Earthquake risk in New York substantially greater than formerly believed
Washington, August 22 (ANI): A study by a group of prominent seismologists has suggested that a pattern of subtle but active faults makes the risk of earthquakes to the New York City area substantially greater than formerly believed.
Many faults and a few mostly modest quakes have long been known around New York City, but the research casts them in a new light.
According to scientists, the insight comes from sophisticated analysis of past quakes, plus 34 years of new data on tremors, most of them perceptible only by modern seismic instruments.
The evidence charts unseen but potentially powerful structures whose layout and dynamics are only now coming clearer.
All are based at Columbia University's Lamont-Doherty Earth Observatory, which runs the network of seismometers that monitors most of the northeastern US.
According to lead author Lynn R. Sykes, the data shows that large quakes are infrequent around New York compared to more active areas like California and Japan, but that the risk is high, because of the overwhelming concentration of people and infrastructure.
"The research raises the perception both of how common these events are, and, specifically, where they may occur," said Sykes. "It's an extremely populated area with very large assets," he added.
The researchers compiled a catalog of all 383 known earthquakes from 1677 to 2007 in a 15,000-square-mile area around New York City.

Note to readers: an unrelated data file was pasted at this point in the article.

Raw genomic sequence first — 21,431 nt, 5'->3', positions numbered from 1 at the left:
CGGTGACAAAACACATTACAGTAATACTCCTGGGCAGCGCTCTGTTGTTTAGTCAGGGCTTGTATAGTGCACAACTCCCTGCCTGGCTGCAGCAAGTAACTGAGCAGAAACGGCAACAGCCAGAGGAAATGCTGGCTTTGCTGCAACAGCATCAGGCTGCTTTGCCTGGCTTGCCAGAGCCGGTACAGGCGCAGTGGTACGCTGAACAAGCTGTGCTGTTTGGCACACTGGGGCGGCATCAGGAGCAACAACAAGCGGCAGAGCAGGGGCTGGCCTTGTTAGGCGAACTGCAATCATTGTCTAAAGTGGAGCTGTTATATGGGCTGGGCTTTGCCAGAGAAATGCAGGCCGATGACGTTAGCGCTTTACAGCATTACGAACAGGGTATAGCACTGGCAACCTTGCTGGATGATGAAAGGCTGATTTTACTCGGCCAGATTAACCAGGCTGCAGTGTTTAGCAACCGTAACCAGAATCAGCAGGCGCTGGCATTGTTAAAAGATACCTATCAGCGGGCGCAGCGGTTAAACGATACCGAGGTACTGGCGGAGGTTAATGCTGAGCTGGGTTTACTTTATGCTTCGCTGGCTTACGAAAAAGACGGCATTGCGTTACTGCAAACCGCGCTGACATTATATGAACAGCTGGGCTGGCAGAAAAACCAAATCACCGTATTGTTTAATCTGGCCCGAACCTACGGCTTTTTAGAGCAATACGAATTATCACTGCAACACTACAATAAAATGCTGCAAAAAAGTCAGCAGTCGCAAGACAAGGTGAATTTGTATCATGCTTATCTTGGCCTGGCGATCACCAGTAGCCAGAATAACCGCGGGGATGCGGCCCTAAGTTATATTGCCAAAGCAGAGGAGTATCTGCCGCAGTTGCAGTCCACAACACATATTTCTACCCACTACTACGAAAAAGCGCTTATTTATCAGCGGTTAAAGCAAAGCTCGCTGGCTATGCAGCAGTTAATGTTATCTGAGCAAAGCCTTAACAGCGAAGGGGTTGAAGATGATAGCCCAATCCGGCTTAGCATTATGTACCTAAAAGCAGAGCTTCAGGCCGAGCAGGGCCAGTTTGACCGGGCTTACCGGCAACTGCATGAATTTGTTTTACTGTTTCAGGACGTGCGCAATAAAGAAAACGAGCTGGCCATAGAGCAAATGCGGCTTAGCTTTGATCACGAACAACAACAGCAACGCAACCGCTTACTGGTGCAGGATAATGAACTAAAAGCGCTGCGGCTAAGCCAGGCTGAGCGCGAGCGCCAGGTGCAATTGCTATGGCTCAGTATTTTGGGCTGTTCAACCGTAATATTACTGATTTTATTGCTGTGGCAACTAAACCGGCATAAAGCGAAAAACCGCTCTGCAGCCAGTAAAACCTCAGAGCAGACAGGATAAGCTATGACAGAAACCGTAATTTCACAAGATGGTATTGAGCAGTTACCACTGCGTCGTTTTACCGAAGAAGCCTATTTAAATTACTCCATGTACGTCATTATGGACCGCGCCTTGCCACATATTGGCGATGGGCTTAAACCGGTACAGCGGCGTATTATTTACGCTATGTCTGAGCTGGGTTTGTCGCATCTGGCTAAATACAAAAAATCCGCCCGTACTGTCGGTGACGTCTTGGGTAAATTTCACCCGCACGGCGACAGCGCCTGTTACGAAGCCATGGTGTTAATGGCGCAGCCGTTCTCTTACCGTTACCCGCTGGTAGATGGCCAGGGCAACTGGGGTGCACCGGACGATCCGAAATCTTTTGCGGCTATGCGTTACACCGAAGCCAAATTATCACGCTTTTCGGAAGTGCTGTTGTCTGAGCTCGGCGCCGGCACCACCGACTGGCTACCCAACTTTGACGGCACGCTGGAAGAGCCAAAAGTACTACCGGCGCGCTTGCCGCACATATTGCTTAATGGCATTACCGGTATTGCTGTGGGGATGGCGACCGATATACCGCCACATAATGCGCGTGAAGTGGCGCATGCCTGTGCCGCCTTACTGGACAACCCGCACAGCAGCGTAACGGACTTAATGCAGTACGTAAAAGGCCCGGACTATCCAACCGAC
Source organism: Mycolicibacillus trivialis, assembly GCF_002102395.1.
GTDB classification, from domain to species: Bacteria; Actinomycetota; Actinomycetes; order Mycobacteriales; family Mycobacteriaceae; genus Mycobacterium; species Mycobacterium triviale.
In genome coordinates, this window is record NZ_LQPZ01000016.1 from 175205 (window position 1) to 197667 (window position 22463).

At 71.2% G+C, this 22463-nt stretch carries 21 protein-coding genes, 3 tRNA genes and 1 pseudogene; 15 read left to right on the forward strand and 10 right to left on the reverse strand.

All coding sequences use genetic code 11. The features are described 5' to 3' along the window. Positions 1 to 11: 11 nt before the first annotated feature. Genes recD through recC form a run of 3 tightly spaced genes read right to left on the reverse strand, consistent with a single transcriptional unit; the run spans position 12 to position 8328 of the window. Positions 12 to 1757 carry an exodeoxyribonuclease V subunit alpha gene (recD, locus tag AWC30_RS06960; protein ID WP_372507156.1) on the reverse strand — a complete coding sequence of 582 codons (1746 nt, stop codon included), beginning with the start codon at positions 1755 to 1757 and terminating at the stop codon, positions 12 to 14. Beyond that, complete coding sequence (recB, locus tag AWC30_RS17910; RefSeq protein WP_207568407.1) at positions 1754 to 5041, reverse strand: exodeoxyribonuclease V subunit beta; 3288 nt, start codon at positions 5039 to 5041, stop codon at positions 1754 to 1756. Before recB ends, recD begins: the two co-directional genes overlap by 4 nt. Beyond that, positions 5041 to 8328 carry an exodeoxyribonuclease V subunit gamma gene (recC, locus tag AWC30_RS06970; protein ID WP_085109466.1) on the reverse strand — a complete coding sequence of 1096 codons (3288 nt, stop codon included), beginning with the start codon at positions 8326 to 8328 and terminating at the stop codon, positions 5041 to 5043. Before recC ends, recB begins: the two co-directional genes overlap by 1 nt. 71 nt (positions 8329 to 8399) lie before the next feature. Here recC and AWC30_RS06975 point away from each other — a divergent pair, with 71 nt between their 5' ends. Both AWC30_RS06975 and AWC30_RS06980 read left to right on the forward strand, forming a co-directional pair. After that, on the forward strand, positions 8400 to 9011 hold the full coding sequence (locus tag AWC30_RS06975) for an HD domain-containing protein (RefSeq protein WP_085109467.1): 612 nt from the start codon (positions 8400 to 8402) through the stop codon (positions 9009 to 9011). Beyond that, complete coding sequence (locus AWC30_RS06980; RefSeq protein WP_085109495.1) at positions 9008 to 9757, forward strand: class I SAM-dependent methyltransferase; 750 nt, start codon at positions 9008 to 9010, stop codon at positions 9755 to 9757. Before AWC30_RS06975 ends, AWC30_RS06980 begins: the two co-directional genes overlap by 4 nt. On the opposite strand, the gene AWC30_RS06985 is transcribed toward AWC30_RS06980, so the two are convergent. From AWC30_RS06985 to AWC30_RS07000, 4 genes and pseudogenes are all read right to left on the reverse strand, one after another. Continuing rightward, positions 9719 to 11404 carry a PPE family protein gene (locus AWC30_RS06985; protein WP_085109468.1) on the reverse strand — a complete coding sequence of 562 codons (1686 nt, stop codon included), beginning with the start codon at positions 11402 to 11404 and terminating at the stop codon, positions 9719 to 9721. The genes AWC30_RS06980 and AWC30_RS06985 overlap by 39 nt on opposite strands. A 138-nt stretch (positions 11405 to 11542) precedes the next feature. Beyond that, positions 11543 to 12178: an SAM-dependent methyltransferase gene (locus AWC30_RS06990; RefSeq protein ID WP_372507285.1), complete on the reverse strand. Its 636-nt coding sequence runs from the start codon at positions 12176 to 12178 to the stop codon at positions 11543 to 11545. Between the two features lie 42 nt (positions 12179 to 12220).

Coauthor John Armbruster estimated sizes and locations of dozens of events before 1930 by combing newspaper accounts and other records.
The researchers said that magnitude 5 quakes-strong enough to cause damage - occurred in 1737, 1783 and 1884.
There was little settlement around to be hurt by the first two quakes, whose locations are vague due to a lack of good accounts; but the last, thought to be centered under the seabed somewhere between Brooklyn and Sandy Hook, toppled chimneys across the city and New Jersey, and panicked bathers at Coney Island.
Based on this, the researchers said that such quakes should be routinely expected, on average, about every 100 years.
"Today, with so many more buildings and people, a magnitude 5 centered below the city would be extremely attention-getting," said Armbruster. "We'd see billions in damage, with some brick buildings falling. People would probably be killed," he added.
Among other things, the researchers said that the controversial Indian Point nuclear power plants, 24 miles north of the city, sit astride the previously unidentified intersection of two active seismic zones. (ANI)
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